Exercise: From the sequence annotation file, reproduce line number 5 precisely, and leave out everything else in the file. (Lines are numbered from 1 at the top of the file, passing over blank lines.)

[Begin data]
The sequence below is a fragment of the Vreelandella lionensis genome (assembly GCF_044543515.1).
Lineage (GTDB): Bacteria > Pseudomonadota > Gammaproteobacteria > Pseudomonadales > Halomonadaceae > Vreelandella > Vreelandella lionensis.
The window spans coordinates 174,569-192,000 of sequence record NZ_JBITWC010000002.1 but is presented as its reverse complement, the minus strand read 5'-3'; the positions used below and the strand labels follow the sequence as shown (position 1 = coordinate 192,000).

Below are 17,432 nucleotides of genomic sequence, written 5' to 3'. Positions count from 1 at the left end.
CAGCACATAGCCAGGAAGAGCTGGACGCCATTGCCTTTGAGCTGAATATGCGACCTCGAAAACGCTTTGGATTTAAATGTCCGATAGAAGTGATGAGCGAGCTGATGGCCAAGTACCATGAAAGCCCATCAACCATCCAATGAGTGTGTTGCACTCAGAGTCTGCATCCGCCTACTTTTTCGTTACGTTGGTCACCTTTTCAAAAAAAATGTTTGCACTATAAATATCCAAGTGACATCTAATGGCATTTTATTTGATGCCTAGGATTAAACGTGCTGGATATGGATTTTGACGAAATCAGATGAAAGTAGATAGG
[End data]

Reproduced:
CAGCACATAGCCAGGAAGAGCTGGACGCCATTGCCTTTGAGCTGAATATGCGACCTCGAAAACGCTTTGGATTTAAATGTCCGATAGAAGTGATGAGCGAGCTGATGGCCAAGTACCATGAAAGCCCATCAACCATCCAATGAGTGTGTTGCACTCAGAGTCTGCATCCGCCTACTTTTTCGTTACGTTGGTCACCTTTTCAAAAAAAATGTTTGCACTATAAATATCCAAGTGACATCTAATGGCATTTTATTTGATGCCTAGGATTAAACGTGCTGGATATGGATTTTGACGAAATCAGATGAAAGTAGATAGG